Delta Boys

Exclusive access to the Niger Delta resource rebels fighting to get a share of Nigeria's vast oil wealth

Delta Boys Ateke Tom, the "Godfather" of the Delta Vigilante Force, and his men attack oil pipelines, kidnap foreigners and make the Niger Delta region a no-go zone. It's all in a bid for a share of government wealth in this oil-rich region. Meanwhile, in a village caught in the crossfire, 22-year-old Mama struggles to give birth while militants launch raids from across the river. Through close and compelling stories this doc gives a human face to a struggle for survival.
Tension hangs heavy over the Delta. Government forces control the creeks in gunboats. Gunfire crackles overhead. At the first camp we visit we get a hostile reception. The white man isn't welcome here. At "Camp Angola 3" we meet Ateke Tom, a militia leader who draws young men to the fight with the promise of alcohol, cigarettes and a square meal. "I save people. That's why they call me Godfather" he claims. A one-time paid government thug, he cuts a brooding figure. Anger seethes just below the surface. Militia in tracksuit tops clean their weapons. Fights break out between them.

Chima found a father figure in Ateke Tom after his own father walked out. He and others sit guard at the camp's edge to stop those who "don't like it here" trying to leave. But after falling asleep at their post they are whipped. Sobbing in the dirt, there is little honour left. The militia life is a lonely one, in which young men from different tribes are united only by anger. "I have no friends here" says Chima.

Poverty is at the heart of this struggle. Cruising through the Delta, rainbows play on the surface of the oil-slicked water, as children in underpants run barefoot through dilapidated villages. Most people in this region of Nigeria, the eighth largest oil producer in the world, live on less than $1 a day. There are no good roads, good schools or good hospitals. When 23 year old Mama goes into labour, complications arise and the panic becomes deafening. Finally the plaintive cry of the baby wailing reminds us how tenuous life is here.

By contrast the nearby Mobil natural gas plant is lit up like something from another world. We are on reconnaissance with Okoloma Ikpangi militia at night, crouching low in the speedboat. They claim "to fight for the less privileged" but villagers here have lost faith in them. "It's a lie" whispers one, "they are fighting for their own stomachs... If you say anything against them they will kill you". In nearby Bonny footage emerges of two fishermen executed for informing against the militia. Meanwhile villagers also cower in fear of army helicopter gunships. They fear the wrath of both sides.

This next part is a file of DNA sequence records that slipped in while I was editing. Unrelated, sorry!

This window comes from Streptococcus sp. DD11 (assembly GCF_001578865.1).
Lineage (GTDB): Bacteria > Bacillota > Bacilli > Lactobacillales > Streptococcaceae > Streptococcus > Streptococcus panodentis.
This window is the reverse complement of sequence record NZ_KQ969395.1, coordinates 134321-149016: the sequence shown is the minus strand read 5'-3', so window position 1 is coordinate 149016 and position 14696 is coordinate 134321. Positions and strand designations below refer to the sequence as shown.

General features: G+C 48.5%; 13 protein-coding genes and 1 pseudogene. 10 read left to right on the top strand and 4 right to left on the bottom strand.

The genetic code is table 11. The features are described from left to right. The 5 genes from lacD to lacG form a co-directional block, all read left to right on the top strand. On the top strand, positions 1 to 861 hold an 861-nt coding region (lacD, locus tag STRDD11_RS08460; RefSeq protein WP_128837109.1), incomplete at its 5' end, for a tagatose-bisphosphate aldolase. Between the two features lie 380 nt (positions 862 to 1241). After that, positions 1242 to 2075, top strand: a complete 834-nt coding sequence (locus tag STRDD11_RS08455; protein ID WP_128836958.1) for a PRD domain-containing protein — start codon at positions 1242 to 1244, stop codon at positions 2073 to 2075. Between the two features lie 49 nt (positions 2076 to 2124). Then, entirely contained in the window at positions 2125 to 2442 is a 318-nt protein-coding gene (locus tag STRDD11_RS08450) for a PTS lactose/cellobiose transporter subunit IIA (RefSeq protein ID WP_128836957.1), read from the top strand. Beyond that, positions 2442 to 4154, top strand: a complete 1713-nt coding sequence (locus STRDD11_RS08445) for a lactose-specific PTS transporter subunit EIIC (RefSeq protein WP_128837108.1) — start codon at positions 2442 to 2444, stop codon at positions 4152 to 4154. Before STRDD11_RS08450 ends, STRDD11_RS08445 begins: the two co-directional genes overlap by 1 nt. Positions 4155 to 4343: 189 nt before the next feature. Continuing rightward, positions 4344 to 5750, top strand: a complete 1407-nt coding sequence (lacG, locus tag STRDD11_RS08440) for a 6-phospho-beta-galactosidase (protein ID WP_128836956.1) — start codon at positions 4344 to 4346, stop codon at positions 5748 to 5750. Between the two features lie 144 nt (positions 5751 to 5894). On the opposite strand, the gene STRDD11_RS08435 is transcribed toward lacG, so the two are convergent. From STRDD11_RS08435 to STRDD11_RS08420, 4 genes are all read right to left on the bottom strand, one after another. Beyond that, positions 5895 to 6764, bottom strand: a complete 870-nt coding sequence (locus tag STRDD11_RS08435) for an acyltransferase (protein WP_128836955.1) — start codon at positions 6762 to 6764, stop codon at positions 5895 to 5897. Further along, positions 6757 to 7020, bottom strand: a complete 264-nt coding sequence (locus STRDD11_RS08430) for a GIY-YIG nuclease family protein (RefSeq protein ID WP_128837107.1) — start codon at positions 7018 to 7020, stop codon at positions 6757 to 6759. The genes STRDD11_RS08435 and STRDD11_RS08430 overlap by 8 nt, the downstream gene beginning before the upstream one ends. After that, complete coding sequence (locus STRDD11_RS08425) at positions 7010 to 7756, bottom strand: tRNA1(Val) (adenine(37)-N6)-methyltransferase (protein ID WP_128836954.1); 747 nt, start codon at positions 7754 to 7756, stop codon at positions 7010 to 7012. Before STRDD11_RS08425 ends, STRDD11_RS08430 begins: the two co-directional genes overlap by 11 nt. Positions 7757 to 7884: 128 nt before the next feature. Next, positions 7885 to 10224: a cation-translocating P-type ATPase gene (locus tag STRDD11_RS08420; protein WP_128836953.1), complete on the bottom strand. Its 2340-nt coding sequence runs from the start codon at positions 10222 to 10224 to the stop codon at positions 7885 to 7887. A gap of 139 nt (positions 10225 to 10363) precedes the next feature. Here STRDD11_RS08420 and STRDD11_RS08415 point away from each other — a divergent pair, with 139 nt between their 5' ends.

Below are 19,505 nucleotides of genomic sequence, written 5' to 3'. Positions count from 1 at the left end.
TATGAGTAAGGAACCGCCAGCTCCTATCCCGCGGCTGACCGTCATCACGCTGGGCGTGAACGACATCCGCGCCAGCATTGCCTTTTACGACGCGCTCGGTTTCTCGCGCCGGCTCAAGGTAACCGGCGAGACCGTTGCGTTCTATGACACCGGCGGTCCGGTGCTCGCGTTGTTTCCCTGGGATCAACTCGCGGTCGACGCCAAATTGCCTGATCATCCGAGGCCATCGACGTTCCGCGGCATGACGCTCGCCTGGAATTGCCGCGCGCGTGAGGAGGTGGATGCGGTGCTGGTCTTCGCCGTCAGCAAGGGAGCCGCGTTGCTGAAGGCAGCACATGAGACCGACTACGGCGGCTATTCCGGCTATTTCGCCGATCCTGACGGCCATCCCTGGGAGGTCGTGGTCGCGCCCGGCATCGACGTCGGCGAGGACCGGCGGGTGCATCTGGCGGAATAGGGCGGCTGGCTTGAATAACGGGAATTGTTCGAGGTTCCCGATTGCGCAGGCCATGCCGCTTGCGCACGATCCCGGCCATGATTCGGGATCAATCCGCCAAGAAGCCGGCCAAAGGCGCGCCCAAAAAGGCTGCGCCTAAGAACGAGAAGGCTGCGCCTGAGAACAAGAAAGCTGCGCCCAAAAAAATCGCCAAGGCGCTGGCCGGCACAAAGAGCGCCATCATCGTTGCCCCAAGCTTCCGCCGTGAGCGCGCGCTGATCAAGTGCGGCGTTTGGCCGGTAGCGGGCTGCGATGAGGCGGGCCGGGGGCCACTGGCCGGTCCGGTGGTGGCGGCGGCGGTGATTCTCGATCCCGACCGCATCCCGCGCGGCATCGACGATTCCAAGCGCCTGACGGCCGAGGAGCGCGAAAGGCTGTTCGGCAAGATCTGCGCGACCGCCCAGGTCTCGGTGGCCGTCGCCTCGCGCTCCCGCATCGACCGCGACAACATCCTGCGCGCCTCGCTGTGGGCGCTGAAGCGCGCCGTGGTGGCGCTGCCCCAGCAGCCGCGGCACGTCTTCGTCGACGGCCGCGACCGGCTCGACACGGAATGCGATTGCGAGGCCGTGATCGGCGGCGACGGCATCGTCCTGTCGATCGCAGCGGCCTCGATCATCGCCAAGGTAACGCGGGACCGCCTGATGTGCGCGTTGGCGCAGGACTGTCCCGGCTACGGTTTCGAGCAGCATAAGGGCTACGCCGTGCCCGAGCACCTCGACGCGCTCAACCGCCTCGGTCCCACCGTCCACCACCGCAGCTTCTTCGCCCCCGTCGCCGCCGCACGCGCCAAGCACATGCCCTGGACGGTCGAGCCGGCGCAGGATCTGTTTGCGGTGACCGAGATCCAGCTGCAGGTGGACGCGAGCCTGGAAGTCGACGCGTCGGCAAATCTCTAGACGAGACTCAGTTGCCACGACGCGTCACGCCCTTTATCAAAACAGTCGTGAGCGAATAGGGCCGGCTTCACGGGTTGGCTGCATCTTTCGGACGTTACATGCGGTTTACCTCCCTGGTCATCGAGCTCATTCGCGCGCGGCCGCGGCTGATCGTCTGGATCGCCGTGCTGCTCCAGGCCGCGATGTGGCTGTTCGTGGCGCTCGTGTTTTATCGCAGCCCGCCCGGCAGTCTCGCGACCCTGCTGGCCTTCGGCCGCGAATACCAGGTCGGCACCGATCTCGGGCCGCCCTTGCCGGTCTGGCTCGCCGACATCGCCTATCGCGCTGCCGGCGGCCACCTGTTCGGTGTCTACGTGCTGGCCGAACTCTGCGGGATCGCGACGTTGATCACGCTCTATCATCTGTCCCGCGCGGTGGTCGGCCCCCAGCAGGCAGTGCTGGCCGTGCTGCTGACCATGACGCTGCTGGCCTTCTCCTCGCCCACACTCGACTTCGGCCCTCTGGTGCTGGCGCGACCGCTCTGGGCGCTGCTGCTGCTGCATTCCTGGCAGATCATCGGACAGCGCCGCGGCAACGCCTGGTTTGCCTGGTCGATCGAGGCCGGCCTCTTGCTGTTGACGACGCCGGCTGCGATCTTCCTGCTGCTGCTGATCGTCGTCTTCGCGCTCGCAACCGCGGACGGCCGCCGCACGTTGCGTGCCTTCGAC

Ateke Tom accepts a presidential amnesty with the promise of cash and development in the region. Posing for the camera before handing over a huge arsenal of weapons, the ceremony has a phoney feel, as surreal as the sight of militia men dancing in the bush in gas masks and bare feet. The amnesty sharply reduced unrest and led to a rebound in oil production, but will it last? Undoubtedly, many more weapons still remain in militia hands.


Laurel Sundance Institute

Laurel Gucci Tribeca Fund

The Producers

Filmmaker Andrew Berends strives to tell intimate and meaningful stories, even in the midst of volatile environments. Berends received the International Documentary Association “Courage Under Fire” award for THE BLOOD OF MY BROTHER about an Iraqi family whose oldest son was killed by an American patrol. WHEN ADNAN COMES HOME, also filmed in Iraq, about a teenager badly burned in a fire while in boy’s prison in Baghdad was awarded “Best Documentary” at Vail International Film Festival. Berends’ most recent photographic work documenting the aftermath of Haiti’s earthquake for was featured on the Independent Film Channel’s “IFC Media Project.”

Making The Film

“When I first saw images of the militants, I was attracted to the exciting visual potential of filming in the Niger Delta – muscular rebels with big guns navigating the creeks in speedboats. Then I researched the story, and realized its global importance – the human cost of the world’s unquenchable thirst for cheap oil. I set about figuring out how to get access to the militant camps where no journalist had ever spent more than a few hours. After eight months of filming, I was captured by the Nigerian army, detained by the government for ten days and expelled from the country. I wish I could go back.”

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